Formerly classified species[edit]

Species formerly classified under the genus Asclepias include:

References[edit]

  1. ^ a b "Taxon: Asclepias L." Germplasm Resources Information Network. United States Department of Agriculture. 2003-03-13. Retrieved 2013-02-05.
  2. ^ "Asclepias" (HTML). NCBI taxonomy. Bethesda, MD: National Center for Biotechnology Information. Retrieved 10 August 2018.
  3. ^ Singh, B.; Rastogi, R.P. (1970). "Cardenolides-glycosides and genins". Phytochemistry. 9 (2): 315–331. doi:10.1016/s0031-9422(00)85141-9.
  4. ^ a b c d e f Agrawal, Anurag (2017-03-07). Monarchs and Milkweed: A Migrating Butterfly, a Poisonous Plant, and Their Remarkable Story of Coevolution. Princeton University Press. ISBN 9781400884766.
  5. ^ a b Agrawal, Anurag A.; Petschenka, Georg; Bingham, Robin A.; Weber, Marjorie G.; Rasmann, Sergio (2012-04-01). "Toxic cardenolides: chemical ecology and coevolution of specialized plant–herbivore interactions". New Phytologist. 194 (1): 28–45. doi:10.1111/j.1469-8137.2011.04049.x. ISSN 1469-8137. PMID 22292897.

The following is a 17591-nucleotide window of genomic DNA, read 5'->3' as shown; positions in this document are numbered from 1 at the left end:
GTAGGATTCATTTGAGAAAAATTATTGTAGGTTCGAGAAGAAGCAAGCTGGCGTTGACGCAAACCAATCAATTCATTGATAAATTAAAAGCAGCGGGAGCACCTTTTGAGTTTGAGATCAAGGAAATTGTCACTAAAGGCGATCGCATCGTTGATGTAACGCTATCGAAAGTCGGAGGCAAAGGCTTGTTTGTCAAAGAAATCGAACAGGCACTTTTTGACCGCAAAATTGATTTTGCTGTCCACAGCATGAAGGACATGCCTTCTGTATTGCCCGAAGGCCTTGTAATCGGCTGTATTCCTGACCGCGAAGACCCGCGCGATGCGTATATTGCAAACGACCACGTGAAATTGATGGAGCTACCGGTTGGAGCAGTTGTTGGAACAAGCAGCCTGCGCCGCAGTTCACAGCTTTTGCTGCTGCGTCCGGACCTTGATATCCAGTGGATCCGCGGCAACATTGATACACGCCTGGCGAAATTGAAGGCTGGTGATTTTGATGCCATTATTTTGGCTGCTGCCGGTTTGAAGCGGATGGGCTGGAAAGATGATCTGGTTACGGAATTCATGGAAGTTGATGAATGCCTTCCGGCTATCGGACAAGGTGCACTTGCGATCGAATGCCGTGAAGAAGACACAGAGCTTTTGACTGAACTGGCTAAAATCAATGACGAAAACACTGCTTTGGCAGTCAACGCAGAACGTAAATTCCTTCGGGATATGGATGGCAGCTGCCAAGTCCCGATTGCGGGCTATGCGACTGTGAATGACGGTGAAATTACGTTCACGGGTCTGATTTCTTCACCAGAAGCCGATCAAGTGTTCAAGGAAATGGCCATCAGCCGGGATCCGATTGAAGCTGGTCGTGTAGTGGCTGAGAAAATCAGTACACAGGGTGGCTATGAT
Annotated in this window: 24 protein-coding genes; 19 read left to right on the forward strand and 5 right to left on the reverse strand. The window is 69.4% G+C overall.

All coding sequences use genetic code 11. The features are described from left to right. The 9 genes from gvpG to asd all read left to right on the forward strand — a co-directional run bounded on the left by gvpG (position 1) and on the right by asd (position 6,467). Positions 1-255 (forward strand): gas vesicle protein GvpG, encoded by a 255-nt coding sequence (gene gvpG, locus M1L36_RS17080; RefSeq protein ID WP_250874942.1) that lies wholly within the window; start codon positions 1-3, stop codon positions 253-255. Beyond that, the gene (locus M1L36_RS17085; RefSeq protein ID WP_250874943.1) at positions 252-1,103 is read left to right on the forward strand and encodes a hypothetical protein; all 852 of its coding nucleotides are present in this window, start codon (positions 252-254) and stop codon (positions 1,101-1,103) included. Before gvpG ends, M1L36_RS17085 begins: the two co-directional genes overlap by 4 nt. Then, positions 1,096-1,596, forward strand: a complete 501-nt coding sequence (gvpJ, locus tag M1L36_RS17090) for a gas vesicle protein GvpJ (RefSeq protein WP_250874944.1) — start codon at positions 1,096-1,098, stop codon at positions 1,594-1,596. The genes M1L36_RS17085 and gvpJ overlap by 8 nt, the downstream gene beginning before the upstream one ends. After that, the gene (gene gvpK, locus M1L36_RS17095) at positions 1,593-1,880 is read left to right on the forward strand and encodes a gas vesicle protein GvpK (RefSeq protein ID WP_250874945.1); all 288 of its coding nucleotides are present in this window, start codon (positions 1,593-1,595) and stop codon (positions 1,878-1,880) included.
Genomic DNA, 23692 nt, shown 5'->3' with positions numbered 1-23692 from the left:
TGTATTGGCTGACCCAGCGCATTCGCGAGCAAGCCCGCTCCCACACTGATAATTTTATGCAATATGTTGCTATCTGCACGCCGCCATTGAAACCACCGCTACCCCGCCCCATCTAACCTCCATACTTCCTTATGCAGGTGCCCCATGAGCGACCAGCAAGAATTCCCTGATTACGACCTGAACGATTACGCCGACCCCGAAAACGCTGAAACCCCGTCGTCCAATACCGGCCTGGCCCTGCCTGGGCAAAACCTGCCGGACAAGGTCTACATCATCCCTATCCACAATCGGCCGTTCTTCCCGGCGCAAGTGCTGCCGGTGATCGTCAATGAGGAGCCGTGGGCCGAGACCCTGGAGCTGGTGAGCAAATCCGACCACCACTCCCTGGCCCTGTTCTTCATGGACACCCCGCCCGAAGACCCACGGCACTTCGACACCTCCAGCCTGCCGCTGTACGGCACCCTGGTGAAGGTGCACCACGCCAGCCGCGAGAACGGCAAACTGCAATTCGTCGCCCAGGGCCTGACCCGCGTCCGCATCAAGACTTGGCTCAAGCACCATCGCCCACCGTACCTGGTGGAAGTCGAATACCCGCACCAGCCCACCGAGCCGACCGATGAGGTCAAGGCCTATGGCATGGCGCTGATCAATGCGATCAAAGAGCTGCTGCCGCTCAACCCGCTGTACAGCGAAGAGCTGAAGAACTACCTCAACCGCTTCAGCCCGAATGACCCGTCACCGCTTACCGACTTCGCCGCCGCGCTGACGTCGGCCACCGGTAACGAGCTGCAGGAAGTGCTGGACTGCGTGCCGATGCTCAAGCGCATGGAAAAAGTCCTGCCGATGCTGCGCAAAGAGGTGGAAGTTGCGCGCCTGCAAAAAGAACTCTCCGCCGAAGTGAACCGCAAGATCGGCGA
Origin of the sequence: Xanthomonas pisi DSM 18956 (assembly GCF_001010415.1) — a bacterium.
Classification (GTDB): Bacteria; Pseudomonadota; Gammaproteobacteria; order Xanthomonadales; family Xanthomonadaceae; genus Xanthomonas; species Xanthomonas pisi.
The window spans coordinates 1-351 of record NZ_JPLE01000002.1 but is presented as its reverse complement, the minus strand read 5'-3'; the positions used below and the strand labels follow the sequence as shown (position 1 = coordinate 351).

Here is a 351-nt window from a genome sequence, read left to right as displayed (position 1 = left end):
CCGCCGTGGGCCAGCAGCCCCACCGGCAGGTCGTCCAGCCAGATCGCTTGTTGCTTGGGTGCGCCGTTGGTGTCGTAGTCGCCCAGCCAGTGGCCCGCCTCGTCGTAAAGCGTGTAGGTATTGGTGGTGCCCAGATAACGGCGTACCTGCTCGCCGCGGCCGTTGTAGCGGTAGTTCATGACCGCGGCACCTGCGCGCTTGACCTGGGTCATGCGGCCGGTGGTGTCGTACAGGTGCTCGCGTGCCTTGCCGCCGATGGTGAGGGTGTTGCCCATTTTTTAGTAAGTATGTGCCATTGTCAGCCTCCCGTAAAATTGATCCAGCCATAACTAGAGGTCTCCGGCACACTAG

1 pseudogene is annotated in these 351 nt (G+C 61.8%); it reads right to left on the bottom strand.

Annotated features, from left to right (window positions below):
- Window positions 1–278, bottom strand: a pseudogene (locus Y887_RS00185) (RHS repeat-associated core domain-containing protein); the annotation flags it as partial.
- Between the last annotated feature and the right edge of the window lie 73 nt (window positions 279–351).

6. ^ "Asclepias L." Plants of the World Online. Royal Botanical Gardens Kew. Retrieved 2018-11-23.
  7. ^ "Asclepias". ipni.org. International Plant Names Index. Retrieved 2018-11-23.
  8. ^ Quattrocchi, Umberto (29 November 1999). CRC World Dictionary of Plant Names: Common Names, Scientific Names, Eponyms, Synonyms, and Etymology. CRC Press. p. 211. ISBN 978-0-8493-2673-8. Latin asclepias and Greek asklepias for the common swallowwort; Asclepius, Greek god of medicine, the worship of Asclepius was centered in Epidaurus. See W.K.C. Guthrie, The Greeks and Their Gods, 1950; Carl Linnaeus, Species Plantarum. 214. 1753 and Genera Plantarum. Ed. 5. 102. 1754.
  9. ^ http://orbisec.com/milkweed-flower-morphology-and-terminology/ Milkweed Flower Morphology
  10. ^ a b Robertson, C. (1887) Insect relations of certain asclepiads. I. Botanical Gazette 12: 207–216
  11. ^ Sacchi, C.F. (1987) Variability in dispersal ability of Common Milkweed, Asclepias syriaca, seeds, Oikos Vol. 49, pp. 191–198